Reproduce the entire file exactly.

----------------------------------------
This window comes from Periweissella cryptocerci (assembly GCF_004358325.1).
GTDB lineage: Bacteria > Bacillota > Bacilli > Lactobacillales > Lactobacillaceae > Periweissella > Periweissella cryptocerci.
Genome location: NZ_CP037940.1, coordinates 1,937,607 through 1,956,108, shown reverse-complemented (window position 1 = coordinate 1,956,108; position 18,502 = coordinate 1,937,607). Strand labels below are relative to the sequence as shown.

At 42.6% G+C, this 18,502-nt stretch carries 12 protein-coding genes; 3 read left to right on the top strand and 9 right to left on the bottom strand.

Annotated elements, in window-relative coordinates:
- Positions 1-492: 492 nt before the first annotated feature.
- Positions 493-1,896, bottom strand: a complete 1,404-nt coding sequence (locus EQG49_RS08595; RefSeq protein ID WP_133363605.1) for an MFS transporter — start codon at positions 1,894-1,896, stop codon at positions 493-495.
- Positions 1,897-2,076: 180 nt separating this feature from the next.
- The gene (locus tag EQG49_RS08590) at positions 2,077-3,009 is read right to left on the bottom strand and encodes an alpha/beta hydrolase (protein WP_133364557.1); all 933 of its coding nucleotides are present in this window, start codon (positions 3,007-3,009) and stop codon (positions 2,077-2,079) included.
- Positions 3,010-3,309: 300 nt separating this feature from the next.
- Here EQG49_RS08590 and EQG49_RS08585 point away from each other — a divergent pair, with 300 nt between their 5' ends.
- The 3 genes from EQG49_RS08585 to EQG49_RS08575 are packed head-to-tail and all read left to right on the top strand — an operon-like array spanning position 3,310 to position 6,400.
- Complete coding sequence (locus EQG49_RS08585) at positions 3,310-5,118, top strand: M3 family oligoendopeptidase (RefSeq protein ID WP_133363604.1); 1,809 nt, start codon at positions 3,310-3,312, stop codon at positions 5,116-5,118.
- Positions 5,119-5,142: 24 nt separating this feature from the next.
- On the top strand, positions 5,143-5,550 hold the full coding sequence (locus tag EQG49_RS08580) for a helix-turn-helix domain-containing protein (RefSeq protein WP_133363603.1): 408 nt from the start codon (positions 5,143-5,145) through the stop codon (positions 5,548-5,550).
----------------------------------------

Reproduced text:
This window comes from Periweissella cryptocerci (assembly GCF_004358325.1).
GTDB lineage: Bacteria > Bacillota > Bacilli > Lactobacillales > Lactobacillaceae > Periweissella > Periweissella cryptocerci.
Genome location: NZ_CP037940.1, coordinates 1,937,607 through 1,956,108, shown reverse-complemented (window position 1 = coordinate 1,956,108; position 18,502 = coordinate 1,937,607). Strand labels below are relative to the sequence as shown.

At 42.6% G+C, this 18,502-nt stretch carries 12 protein-coding genes; 3 read left to right on the top strand and 9 right to left on the bottom strand.

Annotated elements, in window-relative coordinates:
- Positions 1-492: 492 nt before the first annotated feature.
- Positions 493-1,896, bottom strand: a complete 1,404-nt coding sequence (locus EQG49_RS08595; RefSeq protein ID WP_133363605.1) for an MFS transporter — start codon at positions 1,894-1,896, stop codon at positions 493-495.
- Positions 1,897-2,076: 180 nt separating this feature from the next.
- The gene (locus tag EQG49_RS08590) at positions 2,077-3,009 is read right to left on the bottom strand and encodes an alpha/beta hydrolase (protein WP_133364557.1); all 933 of its coding nucleotides are present in this window, start codon (positions 3,007-3,009) and stop codon (positions 2,077-2,079) included.
- Positions 3,010-3,309: 300 nt separating this feature from the next.
- Here EQG49_RS08590 and EQG49_RS08585 point away from each other — a divergent pair, with 300 nt between their 5' ends.
- The 3 genes from EQG49_RS08585 to EQG49_RS08575 are packed head-to-tail and all read left to right on the top strand — an operon-like array spanning position 3,310 to position 6,400.
- Complete coding sequence (locus EQG49_RS08585) at positions 3,310-5,118, top strand: M3 family oligoendopeptidase (RefSeq protein ID WP_133363604.1); 1,809 nt, start codon at positions 3,310-3,312, stop codon at positions 5,116-5,118.
- Positions 5,119-5,142: 24 nt separating this feature from the next.
- On the top strand, positions 5,143-5,550 hold the full coding sequence (locus tag EQG49_RS08580) for a helix-turn-helix domain-containing protein (RefSeq protein WP_133363603.1): 408 nt from the start codon (positions 5,143-5,145) through the stop codon (positions 5,548-5,550).